Primary school years
Among one of the leading priorities for the UNICEF worldwide is its commitment to ensure that every girl and every boy completes a quality, primary-school education.
The number of children attending school has gone up many-fold since the time of India’s
But several problems persist.
The environment in which India’s children live, learn and grow frustrates their attempts to have equal access to education.
Among the many contributing factors is the quality of the physical space that children inhabit.
Of India’s 700,000 rural schools, only one in six have toilets deterring children especially girls from going to school, and if enrolled, in remaining there.
In addition are cultural factors: continuing discrimination against the girl child plays a crucial role in creating resistance around sending girls to school.
The persistence of class and caste differences and the prevalence of child labour further complicate this scenario, obstructing both girls and boys from having equal opportunities to education.
Even though the rate of school attendance is better than ever before with more and more children between the ages of 6 and 14 enrolling at schools, the education system is inadequately developed - wracked by a shortage of resources, schools, classrooms and teachers.
Often, due to the resulting, poor quality of teaching, many children drop out before completing five years of primary school and many of those who stay on, learn little.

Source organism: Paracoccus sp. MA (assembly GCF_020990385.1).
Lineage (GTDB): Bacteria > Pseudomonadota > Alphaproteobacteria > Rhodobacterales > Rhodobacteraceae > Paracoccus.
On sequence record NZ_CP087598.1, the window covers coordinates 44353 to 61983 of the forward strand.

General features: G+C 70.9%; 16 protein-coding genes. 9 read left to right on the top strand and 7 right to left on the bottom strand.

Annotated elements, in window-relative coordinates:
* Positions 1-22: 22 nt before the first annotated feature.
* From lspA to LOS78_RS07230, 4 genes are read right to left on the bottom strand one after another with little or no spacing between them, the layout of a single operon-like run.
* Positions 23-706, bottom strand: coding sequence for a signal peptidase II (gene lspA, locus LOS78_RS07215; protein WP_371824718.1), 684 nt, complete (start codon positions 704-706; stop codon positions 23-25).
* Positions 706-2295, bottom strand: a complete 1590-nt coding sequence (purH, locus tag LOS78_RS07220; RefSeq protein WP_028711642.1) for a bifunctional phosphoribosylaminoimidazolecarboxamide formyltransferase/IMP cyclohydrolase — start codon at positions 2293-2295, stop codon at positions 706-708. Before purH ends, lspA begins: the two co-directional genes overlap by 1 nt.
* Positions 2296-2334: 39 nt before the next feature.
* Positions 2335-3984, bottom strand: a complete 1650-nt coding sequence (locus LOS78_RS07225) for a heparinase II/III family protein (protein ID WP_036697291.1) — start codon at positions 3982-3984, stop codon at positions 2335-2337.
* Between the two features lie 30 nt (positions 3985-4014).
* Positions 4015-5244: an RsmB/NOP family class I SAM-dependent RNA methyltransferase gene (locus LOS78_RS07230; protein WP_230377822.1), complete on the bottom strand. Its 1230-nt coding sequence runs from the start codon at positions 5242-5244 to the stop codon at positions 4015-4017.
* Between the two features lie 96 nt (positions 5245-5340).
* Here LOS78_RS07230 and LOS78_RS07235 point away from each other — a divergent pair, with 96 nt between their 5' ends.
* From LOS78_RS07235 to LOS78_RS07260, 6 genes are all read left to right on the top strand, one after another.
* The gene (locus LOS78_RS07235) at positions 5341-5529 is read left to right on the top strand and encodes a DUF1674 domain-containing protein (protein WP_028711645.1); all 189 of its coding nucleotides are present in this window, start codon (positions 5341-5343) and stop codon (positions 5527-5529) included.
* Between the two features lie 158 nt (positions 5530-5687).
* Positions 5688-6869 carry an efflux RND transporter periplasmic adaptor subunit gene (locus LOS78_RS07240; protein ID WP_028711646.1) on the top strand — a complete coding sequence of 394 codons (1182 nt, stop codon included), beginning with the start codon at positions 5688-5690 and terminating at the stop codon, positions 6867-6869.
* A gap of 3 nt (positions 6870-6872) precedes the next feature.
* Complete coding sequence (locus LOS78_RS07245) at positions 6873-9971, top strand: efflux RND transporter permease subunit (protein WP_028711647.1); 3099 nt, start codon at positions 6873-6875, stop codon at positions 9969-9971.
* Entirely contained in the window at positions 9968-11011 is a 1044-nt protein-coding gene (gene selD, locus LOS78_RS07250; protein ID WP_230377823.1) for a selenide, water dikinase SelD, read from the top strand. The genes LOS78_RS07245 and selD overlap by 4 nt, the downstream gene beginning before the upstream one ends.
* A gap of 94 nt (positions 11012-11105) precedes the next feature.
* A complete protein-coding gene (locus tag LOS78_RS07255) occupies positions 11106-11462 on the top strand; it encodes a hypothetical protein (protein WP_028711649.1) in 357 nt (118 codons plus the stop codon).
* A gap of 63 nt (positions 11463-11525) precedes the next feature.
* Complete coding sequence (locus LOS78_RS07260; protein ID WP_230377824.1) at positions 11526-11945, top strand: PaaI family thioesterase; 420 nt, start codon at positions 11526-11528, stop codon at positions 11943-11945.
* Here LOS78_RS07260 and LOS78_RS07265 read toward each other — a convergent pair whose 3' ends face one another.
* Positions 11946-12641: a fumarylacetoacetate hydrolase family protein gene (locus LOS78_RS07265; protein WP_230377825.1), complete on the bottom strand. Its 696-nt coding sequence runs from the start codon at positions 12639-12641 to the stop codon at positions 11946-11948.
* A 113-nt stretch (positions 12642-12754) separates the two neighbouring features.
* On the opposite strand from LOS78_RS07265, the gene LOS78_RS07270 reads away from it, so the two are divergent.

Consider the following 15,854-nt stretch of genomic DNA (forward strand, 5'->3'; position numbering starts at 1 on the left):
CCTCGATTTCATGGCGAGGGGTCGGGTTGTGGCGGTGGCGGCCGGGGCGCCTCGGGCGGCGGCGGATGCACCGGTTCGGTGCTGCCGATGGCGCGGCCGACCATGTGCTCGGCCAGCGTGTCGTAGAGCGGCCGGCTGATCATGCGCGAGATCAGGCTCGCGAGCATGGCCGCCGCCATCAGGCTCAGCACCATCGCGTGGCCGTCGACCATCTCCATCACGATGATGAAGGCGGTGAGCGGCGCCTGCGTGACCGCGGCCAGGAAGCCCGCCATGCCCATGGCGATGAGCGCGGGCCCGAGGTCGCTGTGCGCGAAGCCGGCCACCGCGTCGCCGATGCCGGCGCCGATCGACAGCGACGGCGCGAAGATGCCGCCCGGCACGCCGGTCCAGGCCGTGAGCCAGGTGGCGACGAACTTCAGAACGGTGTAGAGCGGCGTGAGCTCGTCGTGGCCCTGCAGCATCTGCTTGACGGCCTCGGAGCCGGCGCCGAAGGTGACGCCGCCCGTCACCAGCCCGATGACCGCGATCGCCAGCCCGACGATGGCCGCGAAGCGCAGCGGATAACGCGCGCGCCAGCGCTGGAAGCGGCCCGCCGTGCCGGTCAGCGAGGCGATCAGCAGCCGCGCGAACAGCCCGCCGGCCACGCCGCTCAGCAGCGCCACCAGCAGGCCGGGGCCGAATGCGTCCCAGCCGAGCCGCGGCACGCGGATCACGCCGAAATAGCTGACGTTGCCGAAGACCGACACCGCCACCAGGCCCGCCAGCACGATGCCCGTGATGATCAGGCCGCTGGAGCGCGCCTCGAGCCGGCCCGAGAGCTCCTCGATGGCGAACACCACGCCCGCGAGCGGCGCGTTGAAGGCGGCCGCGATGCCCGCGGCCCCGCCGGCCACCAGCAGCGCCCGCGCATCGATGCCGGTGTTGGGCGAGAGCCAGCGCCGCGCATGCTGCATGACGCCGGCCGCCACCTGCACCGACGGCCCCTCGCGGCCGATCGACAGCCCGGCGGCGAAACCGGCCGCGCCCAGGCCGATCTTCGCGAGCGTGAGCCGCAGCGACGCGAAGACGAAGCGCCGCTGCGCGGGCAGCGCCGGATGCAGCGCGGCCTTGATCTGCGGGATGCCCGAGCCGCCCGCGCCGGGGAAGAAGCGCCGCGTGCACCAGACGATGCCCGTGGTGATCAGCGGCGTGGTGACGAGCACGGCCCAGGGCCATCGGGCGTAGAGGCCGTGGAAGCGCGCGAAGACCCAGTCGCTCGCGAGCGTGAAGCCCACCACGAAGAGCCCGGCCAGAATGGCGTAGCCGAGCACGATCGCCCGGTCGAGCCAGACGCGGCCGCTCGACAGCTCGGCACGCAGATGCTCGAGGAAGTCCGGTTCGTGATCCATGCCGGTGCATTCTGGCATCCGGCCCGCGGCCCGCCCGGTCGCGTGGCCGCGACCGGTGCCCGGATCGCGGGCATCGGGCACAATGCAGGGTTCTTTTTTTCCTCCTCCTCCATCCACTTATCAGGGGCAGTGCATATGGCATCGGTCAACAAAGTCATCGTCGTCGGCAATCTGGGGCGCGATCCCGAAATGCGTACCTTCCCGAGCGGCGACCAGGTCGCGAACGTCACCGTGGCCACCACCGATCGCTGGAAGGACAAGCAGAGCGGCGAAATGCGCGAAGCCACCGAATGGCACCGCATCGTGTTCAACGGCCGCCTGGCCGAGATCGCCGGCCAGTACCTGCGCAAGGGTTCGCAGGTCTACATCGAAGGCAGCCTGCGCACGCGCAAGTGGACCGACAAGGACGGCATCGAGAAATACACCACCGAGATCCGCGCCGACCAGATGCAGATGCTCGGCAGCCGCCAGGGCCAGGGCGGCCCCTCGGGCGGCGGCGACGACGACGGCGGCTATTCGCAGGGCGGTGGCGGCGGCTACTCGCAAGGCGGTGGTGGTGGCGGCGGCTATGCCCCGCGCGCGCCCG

The government of India is constitutionally committed to ensuring the right of every child to basic education.
Government efforts have been intensified in recent years following the launch of various programmes including the District Primary Education Programme (DPEP) in 1992, the Minimum Levels of Learning (MLL) initiative and more recently the Sarva Shiksha Abhiyan (or the National Programme for Universal Elementary Education).
UNICEF strategy is woven around three inter-linked themes: access, quality and equity in basic education.
It supports initiatives that help provide equal opportunities for children from disadvantaged communities including the urban poor and working children.
It implements a ‘quality package’ across 14 states that aims at improving the quality of curricula and classroom environment.
And, it supports alternative learning strategies including bridging courses for adolescent girls, who are out of school.